The disunited left

Domingo de Ramos (Palm Sunday) is a day for pageantry. Colorful costumes, processions, elaborate tronos (“thrones” shouldered by a dozen or more marchers and bearing the Virgin or other saintly figures) in a tradition that goes back to the Middle Ages, when (we assume) people actually believed in that stuff. This year, it comes as Spain is still trying to assimilate the results of last Sunday's election, which brought mixed effects for another tradition in Spain, at least as old, of rebellion against the combined powers of Church and State. The Socialists (Partido socialista obrero español, PSOE) won enough seats to govern comfortably, but Izquierda Unida (IU, "United Left"), heirs of Spain's Communists, all but disappeared from congress.

At its peak, in 1996, IU won 2,639,774 votes, 10.54% of the total, and 21 seats in congress, making it a major bloc. Last Sunday it got only 963,040 votes, a mere 3.8% of the total, and only 2 congressional seats -- a disaster for the group. Without a minimum of 5 deputies (which they had 2004-2008), IU no longer constitutes a parliamentary "group" with the right to question the president of the government in parliamentary debates.

A large part of IU's difficulty is the electoral system, analyzed here two weeks ago, which makes it almost impossible for a third party that is national, not regional, to win any seats in small provinces (even if they get substantial votes). A second part is the increasing polarization in Spain, the division into two giant parties: PP on the right, PSOE on the left. Because IU sympathizers (especially in the smaller provinces) know that IU candidates can't win, they either stay home or vote PSOE to keep the rightists out. And the third cause is IU's own turbulent, erratic and less-than-united history.

The Partido comunista de España (PCE) was a powerful clandestine force against Franco and came out strong after the dictator's death in 1975. The party was legalized and in 1977 won 1,709,890 votes, over 9% and in 1979 1,938,487 votes, 10.77% of the total. But the sweeping success of the renewed PSOE under Felipe González in 1982 won away more than half its electorate, which dropped to 846,515 votes that year, just 4.02% of the total. To fight back, in 1986 the PCE gathered half a dozen smaller left parties to form IU in 1986, opposed to the PSOE government's decision to join NATO.

The new formation's success contributed to its downfall. The IU's big share of the left vote in 1996 contributed to the defeat of the socialists and the victory of the PP under José María Aznar. IU voters who had thought they were pressuring the Socialists to move further left, found instead that they had allowed the election of a government that increased the power of the Catholic Church, privatized essential industries (including electric power and telephone) to allow private enrichment, cut social programs, and pursued a foreign policy that turned its back on Latin America would eventually follow the U.S. into its war in Iraq.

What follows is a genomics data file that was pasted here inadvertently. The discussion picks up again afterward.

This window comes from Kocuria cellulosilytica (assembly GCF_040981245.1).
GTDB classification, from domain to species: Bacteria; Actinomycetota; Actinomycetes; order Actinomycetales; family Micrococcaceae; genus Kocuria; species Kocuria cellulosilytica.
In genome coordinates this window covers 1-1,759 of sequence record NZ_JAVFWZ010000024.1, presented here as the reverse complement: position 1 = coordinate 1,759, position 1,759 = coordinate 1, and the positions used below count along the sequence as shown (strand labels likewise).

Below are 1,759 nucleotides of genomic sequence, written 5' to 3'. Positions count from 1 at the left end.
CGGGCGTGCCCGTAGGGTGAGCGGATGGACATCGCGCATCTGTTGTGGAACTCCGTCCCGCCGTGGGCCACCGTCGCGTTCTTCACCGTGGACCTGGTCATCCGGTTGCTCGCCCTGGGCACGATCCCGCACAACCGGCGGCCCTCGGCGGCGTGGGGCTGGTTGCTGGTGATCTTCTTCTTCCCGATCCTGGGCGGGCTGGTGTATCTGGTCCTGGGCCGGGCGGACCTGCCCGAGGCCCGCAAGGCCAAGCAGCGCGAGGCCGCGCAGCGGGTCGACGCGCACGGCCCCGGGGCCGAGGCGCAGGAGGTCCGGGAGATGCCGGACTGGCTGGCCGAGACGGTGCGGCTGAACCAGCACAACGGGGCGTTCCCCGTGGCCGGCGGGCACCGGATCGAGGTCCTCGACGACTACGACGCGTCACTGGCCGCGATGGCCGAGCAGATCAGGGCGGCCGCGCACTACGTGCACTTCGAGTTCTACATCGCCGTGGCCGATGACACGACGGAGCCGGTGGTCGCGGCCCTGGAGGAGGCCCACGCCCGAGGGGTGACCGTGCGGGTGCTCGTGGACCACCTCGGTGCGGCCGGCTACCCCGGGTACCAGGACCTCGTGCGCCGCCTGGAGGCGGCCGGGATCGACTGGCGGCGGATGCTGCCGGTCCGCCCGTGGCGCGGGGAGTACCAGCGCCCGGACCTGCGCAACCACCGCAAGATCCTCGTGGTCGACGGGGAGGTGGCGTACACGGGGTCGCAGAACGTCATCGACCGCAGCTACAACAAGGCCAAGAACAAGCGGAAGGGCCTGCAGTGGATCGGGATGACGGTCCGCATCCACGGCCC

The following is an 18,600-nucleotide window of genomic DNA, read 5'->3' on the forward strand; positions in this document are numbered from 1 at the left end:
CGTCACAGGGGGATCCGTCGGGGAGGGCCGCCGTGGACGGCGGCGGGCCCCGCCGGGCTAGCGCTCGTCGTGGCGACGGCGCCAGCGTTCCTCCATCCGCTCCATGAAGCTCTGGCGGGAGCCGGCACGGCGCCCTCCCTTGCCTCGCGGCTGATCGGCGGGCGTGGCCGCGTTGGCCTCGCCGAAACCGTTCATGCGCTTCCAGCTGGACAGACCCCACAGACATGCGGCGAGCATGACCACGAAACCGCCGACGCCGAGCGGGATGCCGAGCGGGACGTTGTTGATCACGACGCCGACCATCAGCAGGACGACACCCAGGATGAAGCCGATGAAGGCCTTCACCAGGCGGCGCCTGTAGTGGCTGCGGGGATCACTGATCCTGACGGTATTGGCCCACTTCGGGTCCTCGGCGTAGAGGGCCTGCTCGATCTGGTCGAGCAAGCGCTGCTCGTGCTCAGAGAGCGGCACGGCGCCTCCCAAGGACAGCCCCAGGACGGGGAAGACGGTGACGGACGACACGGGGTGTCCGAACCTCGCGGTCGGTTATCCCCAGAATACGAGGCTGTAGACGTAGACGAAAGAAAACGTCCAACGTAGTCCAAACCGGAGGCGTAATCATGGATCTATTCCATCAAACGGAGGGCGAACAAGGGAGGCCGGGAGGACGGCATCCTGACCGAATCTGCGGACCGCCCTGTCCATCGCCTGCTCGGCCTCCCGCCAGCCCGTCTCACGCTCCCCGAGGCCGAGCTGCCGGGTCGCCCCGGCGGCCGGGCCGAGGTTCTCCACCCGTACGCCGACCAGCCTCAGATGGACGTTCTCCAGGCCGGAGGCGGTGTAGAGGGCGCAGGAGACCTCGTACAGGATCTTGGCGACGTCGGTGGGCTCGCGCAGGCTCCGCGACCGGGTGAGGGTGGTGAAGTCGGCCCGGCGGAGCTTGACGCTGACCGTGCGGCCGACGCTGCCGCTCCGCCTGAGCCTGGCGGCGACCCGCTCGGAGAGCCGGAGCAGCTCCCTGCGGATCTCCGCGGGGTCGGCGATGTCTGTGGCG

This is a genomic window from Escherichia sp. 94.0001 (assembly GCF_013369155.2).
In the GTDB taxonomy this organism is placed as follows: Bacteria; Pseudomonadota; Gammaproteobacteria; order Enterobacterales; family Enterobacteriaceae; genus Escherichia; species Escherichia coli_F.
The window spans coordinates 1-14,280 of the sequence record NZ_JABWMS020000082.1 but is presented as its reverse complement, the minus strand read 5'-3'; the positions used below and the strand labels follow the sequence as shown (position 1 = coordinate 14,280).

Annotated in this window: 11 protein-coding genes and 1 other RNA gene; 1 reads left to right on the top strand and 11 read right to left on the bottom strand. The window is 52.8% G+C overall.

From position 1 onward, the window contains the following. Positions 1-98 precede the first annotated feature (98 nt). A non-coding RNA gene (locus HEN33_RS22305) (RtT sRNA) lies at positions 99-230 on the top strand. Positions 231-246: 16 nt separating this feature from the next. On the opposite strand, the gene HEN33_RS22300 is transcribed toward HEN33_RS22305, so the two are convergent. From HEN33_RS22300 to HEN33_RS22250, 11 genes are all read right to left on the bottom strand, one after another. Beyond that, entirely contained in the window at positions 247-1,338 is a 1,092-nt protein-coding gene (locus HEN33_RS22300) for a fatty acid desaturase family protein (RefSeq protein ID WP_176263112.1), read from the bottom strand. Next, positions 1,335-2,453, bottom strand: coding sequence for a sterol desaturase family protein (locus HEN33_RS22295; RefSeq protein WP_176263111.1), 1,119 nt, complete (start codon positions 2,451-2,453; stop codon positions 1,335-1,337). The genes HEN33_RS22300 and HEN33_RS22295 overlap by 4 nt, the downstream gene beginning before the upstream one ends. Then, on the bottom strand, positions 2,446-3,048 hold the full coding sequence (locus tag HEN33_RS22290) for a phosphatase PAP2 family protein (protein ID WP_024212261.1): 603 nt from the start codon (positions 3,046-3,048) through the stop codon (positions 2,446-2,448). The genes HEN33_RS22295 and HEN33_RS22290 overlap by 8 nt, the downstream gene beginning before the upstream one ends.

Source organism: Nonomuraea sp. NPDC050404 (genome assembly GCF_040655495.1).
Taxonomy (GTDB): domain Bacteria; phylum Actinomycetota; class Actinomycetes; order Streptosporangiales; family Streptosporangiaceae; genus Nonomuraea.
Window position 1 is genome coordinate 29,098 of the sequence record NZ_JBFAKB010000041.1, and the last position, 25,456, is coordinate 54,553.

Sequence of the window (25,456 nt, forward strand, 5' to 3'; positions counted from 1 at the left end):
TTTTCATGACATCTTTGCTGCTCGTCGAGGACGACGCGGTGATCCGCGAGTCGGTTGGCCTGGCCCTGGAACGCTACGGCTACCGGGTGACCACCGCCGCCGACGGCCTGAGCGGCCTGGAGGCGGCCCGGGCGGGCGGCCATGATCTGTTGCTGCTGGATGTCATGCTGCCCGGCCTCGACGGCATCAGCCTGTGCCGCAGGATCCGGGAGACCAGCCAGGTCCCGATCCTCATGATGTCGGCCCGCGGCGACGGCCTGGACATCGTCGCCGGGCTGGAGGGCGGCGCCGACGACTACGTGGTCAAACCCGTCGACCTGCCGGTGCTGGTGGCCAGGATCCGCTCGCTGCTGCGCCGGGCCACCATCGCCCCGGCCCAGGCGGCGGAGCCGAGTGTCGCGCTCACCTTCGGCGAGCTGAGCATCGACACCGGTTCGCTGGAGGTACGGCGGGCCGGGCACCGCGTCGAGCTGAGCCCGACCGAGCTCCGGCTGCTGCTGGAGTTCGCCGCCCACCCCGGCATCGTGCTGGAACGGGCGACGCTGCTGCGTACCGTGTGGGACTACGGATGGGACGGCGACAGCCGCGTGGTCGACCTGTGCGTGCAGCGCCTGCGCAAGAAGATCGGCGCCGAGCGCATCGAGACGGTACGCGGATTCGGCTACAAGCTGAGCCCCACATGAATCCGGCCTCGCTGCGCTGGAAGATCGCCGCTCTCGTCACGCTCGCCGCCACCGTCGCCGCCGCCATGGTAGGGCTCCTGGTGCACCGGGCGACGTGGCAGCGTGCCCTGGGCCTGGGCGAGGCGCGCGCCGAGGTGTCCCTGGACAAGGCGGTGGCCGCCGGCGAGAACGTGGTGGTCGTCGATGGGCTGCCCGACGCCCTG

The next election, 2000, about 1.4 million of those IU voters either stayed home or voted for the PSOE. The IU vote dropped from 10.5% (with 21 deputies) to 5.45% (8 deputies) and has continued to slide. The other parties that had been parts of the original coalition dropped out, leaving the PCE and independents, who blamed each other for the losses. This year the infighting even led to a split in the IU in Valencia, causing it to lose its sole deputy in that province.

Does it matter? I think it does, because the IU represents a substantial body of opinion in Spain, more than its roughly 4% of the vote -- which is itself substantial, nearly a million voters. And the combination of a skewed electoral system, bad strategic decisions a dozen years ago, and continued infighting leaves those voters unrepresented. Can they save and renew IU? Even the IU's biggest vote-getter and sole mayor of a major city, Rosa Aguilar of Córdoba, is doubtful. Can they form a new, truly "united" left party? Almost impossible under the present electoral system, and with a rightwing party so threateningly close to power. Or can they do what many leftists have tried to do in the U.S., work from within the major, less offensive party, in this case the PSOE? That seems like the most viable path for now.

Other events that merit analysis:

> Three more women were murdered by their partners or ex-partners this week, reminding us of the huge problem of violence and other abuse directed against women. See Nearly 2 million women suffer some sort of abuse in Spain (in Spanish)

> An extremely conservative, extremely Catholic young hotshot politician, former lieutenant governor of Palma (PP, of course), was caught by anti-corruption police (looking for money laundering) after spending neary 50,000€ on a city credit card in gay brothels. Reminds us of a certain recent governor of New York -- with two big differences. First, the New York governor was spending his own money, and second, in Spain the courts decided NOT to publicize this until AFTER the election so as not to affect the campaign.

> Spain's peculiar housing crisis. Stay tuned.